Artists of the Austral Islands created delicate fly whisks with handles adorned with stylized human figures that likely portray ancestors or other supernatural beings. This work depicts two highly stylized male figures who share a single teardrop-shaped body. The peg-like projections on the foreheads likely represent the ornamental topknots of hair formerly worn by Austral Islands men. As well as being symbols of chiefly status, it is likely that such finely crafted fly whisks also served an important ritual function. Tipped with brushlike bundles of fiber, these artefacts were literally fanned or 'whisked' in bold gestural movements to attract the presence of gods. Several examples retain cut sections of polished pearlshell which rattled and caught the light in a bid to call ancestral gods across from the spiritual realm.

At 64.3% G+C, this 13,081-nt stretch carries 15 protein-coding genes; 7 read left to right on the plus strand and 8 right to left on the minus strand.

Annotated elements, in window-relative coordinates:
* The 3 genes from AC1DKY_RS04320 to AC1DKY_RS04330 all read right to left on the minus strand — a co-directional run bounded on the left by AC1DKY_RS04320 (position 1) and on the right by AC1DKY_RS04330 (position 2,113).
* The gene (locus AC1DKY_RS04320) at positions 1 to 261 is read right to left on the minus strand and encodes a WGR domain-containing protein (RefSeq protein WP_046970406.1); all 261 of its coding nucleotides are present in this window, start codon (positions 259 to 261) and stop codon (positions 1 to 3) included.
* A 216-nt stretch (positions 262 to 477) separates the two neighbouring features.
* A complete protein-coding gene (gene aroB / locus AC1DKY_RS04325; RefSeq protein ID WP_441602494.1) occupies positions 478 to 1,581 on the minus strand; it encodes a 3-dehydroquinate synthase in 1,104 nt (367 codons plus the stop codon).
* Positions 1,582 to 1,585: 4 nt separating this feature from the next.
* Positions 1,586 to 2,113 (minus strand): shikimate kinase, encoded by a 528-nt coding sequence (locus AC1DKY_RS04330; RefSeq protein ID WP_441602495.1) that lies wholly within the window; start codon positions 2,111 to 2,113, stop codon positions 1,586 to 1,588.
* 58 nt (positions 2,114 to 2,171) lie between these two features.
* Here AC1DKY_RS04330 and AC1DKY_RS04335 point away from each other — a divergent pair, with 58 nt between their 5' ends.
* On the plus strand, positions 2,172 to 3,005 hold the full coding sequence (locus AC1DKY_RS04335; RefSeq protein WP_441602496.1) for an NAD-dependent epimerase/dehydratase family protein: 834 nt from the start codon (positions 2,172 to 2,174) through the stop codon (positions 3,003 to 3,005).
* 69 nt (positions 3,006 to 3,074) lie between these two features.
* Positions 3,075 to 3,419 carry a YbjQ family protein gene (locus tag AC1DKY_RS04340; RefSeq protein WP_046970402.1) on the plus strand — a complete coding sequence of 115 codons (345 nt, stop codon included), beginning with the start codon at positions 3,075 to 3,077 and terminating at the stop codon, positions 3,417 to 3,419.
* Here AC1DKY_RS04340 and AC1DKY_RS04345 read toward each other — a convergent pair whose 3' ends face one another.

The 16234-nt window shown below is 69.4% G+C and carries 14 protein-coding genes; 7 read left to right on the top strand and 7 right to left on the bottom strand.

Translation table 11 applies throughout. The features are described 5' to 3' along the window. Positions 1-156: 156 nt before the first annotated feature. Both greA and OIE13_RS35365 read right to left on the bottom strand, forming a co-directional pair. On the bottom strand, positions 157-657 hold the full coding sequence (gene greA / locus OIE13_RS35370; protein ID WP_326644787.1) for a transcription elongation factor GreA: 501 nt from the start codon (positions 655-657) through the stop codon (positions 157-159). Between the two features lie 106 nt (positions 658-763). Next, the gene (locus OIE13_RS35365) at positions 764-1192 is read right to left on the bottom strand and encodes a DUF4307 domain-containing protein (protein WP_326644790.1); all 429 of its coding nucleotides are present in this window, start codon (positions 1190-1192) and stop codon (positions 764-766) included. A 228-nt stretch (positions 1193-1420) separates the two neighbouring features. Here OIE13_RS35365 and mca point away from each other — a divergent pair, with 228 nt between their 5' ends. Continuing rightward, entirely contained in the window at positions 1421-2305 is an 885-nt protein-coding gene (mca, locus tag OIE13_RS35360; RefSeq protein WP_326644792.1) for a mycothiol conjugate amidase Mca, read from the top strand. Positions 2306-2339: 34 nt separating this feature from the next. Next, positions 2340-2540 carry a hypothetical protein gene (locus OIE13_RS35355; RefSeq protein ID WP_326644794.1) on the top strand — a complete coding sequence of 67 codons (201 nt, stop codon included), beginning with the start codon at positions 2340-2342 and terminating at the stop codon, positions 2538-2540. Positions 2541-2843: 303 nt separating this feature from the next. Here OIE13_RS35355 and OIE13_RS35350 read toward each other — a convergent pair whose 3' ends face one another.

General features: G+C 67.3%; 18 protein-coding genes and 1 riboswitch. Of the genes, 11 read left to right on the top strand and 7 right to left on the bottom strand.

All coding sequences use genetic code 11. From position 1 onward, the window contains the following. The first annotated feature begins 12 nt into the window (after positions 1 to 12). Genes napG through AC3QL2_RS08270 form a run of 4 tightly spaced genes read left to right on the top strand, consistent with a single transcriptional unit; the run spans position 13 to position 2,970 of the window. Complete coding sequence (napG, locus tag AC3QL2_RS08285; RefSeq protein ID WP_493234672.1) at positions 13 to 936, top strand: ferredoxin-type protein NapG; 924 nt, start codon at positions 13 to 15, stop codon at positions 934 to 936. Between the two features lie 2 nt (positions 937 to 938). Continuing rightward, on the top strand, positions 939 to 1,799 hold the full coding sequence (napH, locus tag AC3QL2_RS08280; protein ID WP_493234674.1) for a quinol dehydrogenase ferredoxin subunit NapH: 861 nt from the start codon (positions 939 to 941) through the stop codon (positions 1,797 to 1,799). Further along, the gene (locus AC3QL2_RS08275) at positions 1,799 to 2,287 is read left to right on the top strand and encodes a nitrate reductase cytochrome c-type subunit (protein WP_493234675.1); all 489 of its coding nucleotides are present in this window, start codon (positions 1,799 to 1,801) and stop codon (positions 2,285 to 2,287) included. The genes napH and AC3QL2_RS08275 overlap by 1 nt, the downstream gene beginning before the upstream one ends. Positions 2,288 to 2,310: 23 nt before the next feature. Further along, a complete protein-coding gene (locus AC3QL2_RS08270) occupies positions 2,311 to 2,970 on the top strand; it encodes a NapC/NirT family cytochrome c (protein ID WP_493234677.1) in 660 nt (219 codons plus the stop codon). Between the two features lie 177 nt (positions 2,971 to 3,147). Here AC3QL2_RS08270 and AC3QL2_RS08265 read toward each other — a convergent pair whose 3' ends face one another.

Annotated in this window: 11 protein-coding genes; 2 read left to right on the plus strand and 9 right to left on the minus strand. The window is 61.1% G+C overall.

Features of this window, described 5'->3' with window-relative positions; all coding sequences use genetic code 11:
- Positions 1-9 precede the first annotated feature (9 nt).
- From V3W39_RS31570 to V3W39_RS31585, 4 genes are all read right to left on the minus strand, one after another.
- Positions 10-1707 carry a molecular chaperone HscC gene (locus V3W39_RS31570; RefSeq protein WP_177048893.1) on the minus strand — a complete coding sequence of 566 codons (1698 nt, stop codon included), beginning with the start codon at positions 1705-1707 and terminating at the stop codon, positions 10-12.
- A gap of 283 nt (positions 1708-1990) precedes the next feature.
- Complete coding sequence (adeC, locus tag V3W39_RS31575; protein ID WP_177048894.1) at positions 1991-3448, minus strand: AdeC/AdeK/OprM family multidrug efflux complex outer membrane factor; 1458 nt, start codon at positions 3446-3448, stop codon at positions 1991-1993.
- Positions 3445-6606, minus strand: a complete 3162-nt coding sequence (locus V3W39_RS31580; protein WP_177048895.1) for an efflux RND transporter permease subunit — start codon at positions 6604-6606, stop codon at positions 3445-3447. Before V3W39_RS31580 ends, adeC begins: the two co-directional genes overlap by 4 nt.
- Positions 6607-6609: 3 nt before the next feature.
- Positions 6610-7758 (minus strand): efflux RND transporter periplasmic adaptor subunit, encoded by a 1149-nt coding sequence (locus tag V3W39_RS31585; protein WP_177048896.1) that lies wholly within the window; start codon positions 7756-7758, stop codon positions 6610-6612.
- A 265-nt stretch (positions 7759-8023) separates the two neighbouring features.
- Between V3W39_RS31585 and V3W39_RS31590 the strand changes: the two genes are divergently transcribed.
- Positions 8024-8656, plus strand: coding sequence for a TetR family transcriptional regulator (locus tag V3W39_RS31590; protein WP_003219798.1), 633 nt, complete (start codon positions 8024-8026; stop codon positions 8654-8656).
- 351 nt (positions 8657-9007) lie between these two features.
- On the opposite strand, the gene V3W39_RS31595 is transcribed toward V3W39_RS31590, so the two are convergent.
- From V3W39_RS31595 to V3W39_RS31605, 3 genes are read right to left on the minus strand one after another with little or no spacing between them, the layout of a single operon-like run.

[Julius Carlebach Gallery, New York, until 1958]; Nelson A. Rockefeller, New York, 1958, on permanent loan to The Museum of Primitive Art, 1958–1978
The Metropolitan Museum of Art. Art of Oceania, Africa, and the Americas from the Museum of Primitive Art. New York: The Metropolitan Museum of Art, 1969, no. 17.
The American Federation of Arts. Primitive Art Masterworks: an exhibition jointly organized by the Museum of Primitive Art and the American Federation of Arts, New York. New York: The American Federation of Arts, 1974, no. 107.
Kjellgren, Eric. Oceania: Art of the Pacific Islands in the Metropolitan Museum of Art. New York and New Haven: The Metropolitan Museum of Art, 2007, 180, 299-300.
Kjellgren, Eric. How to Read Oceanic Art. How to Read 3. New York: The Metropolitan Museum of Art, 2014, p. 146.